Smithsonian Channel is gearing up to premiere the new series Las Cantinas de Cornelio throughout LatAm early this year.
A Mexicanal original production, the series, hosted by radio and TV personality Cornelio García, invites viewers into the most historic and popular cantinas in Mexico. While indulging in authentic food and drinks, García engages with locals and gets the rich culture and history behind these classic bars from those who are closest to them.
The new six-part series will provide an inside look into the most iconic cantinas in several Mexican states, where the local menus and festive music tell a distinctive story about each establishment. Through deep conversations with those who know each cantina and its history, viewers will learn what “cantina” means in cultural terms and the contributions they have made to daily life and traditions in Mexico. The first season includes 30-minute episodes shot in diverse locales, ranging from bustling downtown Mexico City and the sweltering streets of Mérida to the elegant Yucatán state capital in southeastern Mexico and more.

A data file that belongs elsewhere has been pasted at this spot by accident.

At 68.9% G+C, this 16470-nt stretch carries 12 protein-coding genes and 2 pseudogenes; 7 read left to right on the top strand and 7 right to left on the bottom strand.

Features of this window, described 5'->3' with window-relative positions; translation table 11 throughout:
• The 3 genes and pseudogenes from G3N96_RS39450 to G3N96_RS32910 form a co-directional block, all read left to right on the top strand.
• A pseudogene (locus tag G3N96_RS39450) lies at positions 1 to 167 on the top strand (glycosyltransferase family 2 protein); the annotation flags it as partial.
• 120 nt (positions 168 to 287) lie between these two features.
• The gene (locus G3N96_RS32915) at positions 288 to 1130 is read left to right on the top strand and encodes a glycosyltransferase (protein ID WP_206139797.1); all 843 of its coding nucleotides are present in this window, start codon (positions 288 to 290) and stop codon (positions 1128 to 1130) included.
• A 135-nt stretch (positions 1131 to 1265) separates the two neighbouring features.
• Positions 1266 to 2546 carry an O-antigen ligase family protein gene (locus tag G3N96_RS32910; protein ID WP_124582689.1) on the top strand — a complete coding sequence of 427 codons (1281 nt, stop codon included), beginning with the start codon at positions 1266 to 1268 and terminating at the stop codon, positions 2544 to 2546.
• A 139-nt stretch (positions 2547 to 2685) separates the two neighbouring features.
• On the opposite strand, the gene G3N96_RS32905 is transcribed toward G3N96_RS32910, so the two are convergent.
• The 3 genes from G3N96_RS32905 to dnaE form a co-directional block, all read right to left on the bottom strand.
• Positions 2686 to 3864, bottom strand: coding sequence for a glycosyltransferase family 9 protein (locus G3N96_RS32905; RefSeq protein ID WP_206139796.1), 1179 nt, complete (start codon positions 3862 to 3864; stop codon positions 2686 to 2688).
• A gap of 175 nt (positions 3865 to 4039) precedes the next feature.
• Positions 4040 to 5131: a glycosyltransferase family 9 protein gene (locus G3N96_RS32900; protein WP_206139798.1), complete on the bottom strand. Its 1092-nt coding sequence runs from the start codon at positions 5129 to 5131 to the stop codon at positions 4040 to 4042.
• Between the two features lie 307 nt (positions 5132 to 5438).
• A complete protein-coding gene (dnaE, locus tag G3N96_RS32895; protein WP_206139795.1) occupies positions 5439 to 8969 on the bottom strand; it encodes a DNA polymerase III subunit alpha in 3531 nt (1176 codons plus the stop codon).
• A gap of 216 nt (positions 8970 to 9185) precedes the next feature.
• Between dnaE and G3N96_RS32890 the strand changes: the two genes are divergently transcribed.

“Smithsonian Channel has made a major commitment to increasing programming created by local filmmakers that celebrate Latin American history and cultural richness,” said David Royle, executive VP and chief programming officer at Smithsonian Networks. “From authentic local hangouts to festive tourist destinations, cantinas have served as a significant cultural fixture in Mexico for decades. This wonderful series is an entertaining way for us to provide our viewers with a look into the colorful characters and fascinating history behind this beloved tradition.”
“Cantinas are perhaps one of the most featured and recognized Mexican scenes in pop culture around the world. We wanted to take viewers on a journey to discover or revisit these establishments,” said Demian Torres-Bohl, Mexicanal’s VP and an executive producer on the series. “Cantinas are the essence of Mexican daily life, and Cornelio is the perfect host for this series as he has vast knowledge of Mexican traditions and hails from Jalisco—the land of tequila and mariachi.”